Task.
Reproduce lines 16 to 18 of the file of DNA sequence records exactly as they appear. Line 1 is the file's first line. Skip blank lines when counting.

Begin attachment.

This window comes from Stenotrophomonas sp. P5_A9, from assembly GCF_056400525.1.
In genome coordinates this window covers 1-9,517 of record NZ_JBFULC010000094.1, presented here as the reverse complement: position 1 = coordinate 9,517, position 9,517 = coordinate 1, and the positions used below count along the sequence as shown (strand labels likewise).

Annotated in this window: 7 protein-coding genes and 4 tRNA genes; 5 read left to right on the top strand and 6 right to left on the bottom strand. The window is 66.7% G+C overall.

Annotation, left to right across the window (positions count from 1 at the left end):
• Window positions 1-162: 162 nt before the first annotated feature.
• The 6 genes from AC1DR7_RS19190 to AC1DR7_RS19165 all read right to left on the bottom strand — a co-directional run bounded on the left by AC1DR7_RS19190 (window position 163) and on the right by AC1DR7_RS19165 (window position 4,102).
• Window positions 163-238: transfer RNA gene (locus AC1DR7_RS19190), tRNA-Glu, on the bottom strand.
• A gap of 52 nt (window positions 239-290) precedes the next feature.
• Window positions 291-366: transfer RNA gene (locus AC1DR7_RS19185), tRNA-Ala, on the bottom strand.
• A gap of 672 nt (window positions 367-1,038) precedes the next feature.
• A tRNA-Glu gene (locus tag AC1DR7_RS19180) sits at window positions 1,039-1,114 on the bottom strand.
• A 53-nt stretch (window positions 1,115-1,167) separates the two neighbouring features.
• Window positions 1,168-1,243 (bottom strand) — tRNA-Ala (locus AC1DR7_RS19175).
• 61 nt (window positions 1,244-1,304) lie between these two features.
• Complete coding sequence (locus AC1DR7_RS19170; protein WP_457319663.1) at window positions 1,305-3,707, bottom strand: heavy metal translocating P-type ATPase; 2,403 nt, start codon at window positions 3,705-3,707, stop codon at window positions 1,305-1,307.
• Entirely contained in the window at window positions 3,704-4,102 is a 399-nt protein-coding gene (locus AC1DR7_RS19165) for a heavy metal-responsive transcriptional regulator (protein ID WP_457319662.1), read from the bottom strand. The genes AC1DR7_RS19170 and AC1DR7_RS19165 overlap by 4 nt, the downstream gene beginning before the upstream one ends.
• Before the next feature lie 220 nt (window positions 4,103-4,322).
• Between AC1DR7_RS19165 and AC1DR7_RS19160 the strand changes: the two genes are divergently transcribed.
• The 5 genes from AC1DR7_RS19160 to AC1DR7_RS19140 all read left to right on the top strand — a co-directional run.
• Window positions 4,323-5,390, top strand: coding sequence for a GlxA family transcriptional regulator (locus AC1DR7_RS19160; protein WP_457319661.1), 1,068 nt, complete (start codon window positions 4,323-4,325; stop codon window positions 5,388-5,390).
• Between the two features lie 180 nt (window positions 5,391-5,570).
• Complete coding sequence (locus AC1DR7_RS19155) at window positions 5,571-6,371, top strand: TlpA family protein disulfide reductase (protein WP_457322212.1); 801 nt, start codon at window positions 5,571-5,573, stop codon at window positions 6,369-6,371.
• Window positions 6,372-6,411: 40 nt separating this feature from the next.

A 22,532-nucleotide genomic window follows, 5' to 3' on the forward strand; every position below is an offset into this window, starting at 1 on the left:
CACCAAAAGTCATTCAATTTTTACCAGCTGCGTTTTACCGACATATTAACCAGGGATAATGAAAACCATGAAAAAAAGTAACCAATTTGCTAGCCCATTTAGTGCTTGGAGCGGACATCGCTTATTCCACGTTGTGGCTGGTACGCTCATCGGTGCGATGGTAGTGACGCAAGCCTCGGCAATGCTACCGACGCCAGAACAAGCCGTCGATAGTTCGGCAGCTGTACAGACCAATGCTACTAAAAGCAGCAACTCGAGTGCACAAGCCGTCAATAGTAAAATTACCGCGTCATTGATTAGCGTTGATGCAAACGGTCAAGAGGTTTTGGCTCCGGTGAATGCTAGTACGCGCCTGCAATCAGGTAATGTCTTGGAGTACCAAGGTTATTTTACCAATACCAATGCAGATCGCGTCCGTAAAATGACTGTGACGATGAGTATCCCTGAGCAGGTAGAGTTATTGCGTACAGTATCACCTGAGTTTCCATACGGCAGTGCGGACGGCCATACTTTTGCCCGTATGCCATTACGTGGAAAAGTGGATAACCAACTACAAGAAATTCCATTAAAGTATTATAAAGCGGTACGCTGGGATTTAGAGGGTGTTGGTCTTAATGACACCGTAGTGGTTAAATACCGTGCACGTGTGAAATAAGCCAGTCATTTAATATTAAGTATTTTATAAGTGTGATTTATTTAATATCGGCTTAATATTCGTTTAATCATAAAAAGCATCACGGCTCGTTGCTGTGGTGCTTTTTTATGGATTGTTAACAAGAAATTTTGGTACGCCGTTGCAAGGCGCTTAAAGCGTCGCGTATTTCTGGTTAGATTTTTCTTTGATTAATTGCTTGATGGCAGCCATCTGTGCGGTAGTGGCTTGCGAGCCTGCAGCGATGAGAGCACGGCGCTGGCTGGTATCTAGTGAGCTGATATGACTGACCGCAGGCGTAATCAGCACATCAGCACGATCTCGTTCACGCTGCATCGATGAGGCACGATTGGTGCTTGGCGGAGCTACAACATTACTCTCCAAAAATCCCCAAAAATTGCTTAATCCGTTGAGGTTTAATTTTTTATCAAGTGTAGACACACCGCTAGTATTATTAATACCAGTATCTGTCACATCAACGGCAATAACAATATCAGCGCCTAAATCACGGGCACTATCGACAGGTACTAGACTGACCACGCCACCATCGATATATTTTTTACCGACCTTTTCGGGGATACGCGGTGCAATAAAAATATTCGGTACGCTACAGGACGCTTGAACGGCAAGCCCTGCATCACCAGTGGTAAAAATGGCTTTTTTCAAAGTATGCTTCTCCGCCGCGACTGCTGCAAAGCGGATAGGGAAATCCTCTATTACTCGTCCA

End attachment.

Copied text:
• Entirely contained in the window at window positions 3,704-4,102 is a 399-nt protein-coding gene (locus AC1DR7_RS19165) for a heavy metal-responsive transcriptional regulator (protein ID WP_457319662.1), read from the bottom strand. The genes AC1DR7_RS19170 and AC1DR7_RS19165 overlap by 4 nt, the downstream gene beginning before the upstream one ends.
• Before the next feature lie 220 nt (window positions 4,103-4,322).
• Between AC1DR7_RS19165 and AC1DR7_RS19160 the strand changes: the two genes are divergently transcribed.